For the past year I have been involved with a youth violence prevention initiative that has two primary goals: 1) to reduce risk and deviance among an at-risk population; and 2) to empower youth by increasing social relationships with supportive adults in their community. Part of my work with the collaborative, which was initiated by both the State Street Foundation and the City of Boston, has been to document the effectiveness of a comprehensive employment experience in achieving these goals.
In my primary role as researcher, I approached the task with extreme skepticism. I set out to measure any observed changes in the youth during the time they were “exposed” to the program, and then if the program was successful, I would document the causal mechanisms responsible for that change.
Indeed, the data suggested a reduction in some of the many deviant behaviors that we measured, such as physical fighting, weapon carrying and authority conflict (defined as not listening to authorities such as parents or teachers). The power of the results, however, did not lie with the quantitative data.
The survey data was brought to life, so to speak, through the voices of the youth themselves. I have spent several hours talking to them about their personal experience with the program, particularly about how the program has helped them navigate the cruel world in which many of them by chance find themselves having to cope. No matter what adversity I might have had to deal with in my own life, I was completely unprepared to accept the circumstances in which some of these youth are living.
The adversity that these young children between the ages of 13 and 19 have to deal with is incredible, but what is even more incredible is their gracefulness in handling that adversity, an inexplicable acknowledgment that they can overcome it, their uncanny ability to cope when most would give up, their desperate longing for a better life and the perspicuity, intelligence, depth and ingenuity they possess for unraveling the inconsistencies of the social, political and economic world in which they have been marginalized, overlooked and largely forgotten. They are well aware of the fact that they cannot be completely forgotten, however. These are the youth society scapegoats when bad things happen – they are who we blame for any and all of societal ills such as teenage pregnancy, poverty, substance abuse, gangs and crime while at the same time giving other children a pass for the same behavior.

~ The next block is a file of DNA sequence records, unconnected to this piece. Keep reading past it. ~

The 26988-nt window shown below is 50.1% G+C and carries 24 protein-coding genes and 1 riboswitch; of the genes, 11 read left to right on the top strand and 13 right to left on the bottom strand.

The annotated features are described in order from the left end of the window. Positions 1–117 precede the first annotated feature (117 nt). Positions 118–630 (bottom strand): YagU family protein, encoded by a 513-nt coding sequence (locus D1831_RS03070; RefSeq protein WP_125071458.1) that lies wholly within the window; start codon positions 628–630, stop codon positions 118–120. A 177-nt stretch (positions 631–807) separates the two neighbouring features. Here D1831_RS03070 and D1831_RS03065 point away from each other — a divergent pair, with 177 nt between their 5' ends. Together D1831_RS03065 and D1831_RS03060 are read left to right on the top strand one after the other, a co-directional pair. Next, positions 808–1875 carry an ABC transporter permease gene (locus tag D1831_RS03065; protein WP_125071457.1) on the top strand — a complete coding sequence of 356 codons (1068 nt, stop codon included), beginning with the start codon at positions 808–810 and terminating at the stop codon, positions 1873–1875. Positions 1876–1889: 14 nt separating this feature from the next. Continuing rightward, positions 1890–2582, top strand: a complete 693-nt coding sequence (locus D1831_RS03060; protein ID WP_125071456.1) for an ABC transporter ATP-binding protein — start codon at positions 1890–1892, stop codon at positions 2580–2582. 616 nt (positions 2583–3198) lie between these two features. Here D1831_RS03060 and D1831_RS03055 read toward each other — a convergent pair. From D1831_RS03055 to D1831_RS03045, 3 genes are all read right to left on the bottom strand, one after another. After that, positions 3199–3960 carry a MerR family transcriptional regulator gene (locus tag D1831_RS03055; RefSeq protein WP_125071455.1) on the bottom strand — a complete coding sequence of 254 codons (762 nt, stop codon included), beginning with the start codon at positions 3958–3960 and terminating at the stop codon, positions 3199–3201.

Youth development does not exist in a vacuum. Developmental outcomes do not depend exclusively on individual level factors such as personal characteristics and psychological makeup – as many people want to believe. Rather, developmental trajectories are guided as well by our institutions, such as schools, hospitals and the police, relationships with parents and teachers and community context. The multiple contexts of youth development are in disarray for many of these youth.
The survey confirms the community level trauma: 50 percent of these youth reported being affected by violence in the community and 58 percent said they never or seldom feel safe on their commute to school. Nevertheless, only 16 percent claimed to never or seldom feel safe in school, which is probably why one young man told me that he purposely failed school so that he would not graduate because school was one of the few places he felt safe. One factor that is consistently overlooked is that these youth did not choose the circumstances in which they were born yet as a society we continue to compare them to youth living in suburbia.